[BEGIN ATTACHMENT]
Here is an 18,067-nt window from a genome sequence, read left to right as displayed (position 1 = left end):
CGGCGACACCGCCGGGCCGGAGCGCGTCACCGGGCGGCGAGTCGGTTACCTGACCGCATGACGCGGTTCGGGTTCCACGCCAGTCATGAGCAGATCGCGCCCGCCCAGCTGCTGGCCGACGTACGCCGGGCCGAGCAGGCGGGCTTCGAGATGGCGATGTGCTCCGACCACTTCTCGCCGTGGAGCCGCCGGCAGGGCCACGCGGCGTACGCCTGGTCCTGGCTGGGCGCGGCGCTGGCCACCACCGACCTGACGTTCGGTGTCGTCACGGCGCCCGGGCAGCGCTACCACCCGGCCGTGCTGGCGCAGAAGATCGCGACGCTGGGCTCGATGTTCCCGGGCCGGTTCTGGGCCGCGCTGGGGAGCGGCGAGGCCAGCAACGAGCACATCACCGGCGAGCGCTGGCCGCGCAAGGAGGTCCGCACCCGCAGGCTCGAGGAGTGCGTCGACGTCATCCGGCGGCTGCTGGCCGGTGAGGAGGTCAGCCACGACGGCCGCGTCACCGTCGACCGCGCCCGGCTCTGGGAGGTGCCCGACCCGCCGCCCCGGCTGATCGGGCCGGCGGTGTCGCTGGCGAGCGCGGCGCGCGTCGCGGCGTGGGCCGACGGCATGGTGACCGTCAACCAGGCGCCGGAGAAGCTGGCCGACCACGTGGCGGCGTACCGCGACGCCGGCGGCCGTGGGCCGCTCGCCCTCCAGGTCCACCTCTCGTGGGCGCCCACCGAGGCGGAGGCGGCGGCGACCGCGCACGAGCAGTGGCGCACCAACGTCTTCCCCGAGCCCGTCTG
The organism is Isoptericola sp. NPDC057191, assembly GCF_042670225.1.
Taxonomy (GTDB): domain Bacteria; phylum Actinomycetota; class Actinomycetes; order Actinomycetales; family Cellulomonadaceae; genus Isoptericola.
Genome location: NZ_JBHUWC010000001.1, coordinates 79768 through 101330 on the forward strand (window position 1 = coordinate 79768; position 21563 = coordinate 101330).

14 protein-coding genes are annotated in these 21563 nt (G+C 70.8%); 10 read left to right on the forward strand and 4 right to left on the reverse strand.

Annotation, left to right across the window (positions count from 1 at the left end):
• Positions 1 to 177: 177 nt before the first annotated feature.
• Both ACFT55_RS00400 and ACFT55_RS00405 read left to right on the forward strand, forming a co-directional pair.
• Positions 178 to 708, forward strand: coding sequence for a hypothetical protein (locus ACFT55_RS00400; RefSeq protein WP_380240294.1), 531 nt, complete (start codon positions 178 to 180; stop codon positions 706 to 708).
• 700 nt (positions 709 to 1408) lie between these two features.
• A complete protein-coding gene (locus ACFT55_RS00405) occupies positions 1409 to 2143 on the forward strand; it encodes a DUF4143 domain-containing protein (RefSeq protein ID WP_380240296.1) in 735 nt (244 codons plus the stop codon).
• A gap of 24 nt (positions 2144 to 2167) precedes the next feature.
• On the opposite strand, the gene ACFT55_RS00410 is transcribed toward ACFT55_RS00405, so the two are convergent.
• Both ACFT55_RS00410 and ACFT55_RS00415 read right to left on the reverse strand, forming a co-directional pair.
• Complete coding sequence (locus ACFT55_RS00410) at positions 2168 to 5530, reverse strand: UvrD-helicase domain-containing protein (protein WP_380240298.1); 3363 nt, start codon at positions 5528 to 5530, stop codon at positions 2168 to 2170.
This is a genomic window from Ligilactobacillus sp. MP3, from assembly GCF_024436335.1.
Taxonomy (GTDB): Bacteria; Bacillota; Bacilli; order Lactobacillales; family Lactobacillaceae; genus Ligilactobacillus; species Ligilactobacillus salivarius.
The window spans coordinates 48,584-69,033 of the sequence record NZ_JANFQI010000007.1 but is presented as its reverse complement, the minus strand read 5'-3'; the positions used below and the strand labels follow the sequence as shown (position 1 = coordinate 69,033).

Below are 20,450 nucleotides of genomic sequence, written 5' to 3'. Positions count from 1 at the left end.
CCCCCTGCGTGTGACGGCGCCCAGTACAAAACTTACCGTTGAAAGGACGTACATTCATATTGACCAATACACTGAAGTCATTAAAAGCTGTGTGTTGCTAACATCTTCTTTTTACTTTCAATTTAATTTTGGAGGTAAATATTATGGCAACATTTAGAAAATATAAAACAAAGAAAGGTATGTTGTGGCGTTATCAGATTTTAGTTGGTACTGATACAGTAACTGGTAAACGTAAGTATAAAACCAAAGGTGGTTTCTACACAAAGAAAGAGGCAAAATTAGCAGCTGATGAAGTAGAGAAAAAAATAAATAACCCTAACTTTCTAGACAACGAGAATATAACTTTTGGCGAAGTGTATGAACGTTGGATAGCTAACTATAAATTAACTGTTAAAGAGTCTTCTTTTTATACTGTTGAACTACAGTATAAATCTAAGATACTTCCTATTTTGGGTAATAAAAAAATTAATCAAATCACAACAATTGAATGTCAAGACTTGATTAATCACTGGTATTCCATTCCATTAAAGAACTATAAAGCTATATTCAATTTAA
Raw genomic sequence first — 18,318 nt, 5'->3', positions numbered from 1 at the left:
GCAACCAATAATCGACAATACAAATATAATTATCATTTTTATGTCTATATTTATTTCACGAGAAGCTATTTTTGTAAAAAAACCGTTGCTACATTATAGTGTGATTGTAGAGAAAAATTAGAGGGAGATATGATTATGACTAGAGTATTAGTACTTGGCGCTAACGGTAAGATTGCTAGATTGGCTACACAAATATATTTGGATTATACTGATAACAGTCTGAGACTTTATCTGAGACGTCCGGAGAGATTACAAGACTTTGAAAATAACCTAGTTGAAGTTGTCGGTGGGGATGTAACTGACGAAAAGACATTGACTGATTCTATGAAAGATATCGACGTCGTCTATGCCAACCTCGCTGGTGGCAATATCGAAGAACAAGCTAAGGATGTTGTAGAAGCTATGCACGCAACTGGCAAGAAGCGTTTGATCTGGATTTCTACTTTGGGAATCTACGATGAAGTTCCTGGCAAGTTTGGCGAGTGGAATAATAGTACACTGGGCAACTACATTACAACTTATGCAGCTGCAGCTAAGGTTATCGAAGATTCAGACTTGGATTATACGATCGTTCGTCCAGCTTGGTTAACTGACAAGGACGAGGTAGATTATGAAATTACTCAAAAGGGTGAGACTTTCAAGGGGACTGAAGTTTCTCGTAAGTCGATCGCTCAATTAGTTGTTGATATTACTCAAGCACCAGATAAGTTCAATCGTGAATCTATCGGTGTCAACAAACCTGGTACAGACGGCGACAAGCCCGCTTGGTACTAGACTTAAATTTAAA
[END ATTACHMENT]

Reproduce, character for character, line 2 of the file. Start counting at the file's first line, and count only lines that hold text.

CGGCGACACCGCCGGGCCGGAGCGCGTCACCGGGCGGCGAGTCGGTTACCTGACCGCATGACGCGGTTCGGGTTCCACGCCAGTCATGAGCAGATCGCGCCCGCCCAGCTGCTGGCCGACGTACGCCGGGCCGAGCAGGCGGGCTTCGAGATGGCGATGTGCTCCGACCACTTCTCGCCGTGGAGCCGCCGGCAGGGCCACGCGGCGTACGCCTGGTCCTGGCTGGGCGCGGCGCTGGCCACCACCGACCTGACGTTCGGTGTCGTCACGGCGCCCGGGCAGCGCTACCACCCGGCCGTGCTGGCGCAGAAGATCGCGACGCTGGGCTCGATGTTCCCGGGCCGGTTCTGGGCCGCGCTGGGGAGCGGCGAGGCCAGCAACGAGCACATCACCGGCGAGCGCTGGCCGCGCAAGGAGGTCCGCACCCGCAGGCTCGAGGAGTGCGTCGACGTCATCCGGCGGCTGCTGGCCGGTGAGGAGGTCAGCCACGACGGCCGCGTCACCGTCGACCGCGCCCGGCTCTGGGAGGTGCCCGACCCGCCGCCCCGGCTGATCGGGCCGGCGGTGTCGCTGGCGAGCGCGGCGCGCGTCGCGGCGTGGGCCGACGGCATGGTGACCGTCAACCAGGCGCCGGAGAAGCTGGCCGACCACGTGGCGGCGTACCGCGACGCCGGCGGCCGTGGGCCGCTCGCCCTCCAGGTCCACCTCTCGTGGGCGCCCACCGAGGCGGAGGCGGCGGCGACCGCGCACGAGCAGTGGCGCACCAACGTCTTCCCCGAGCCCGTCTG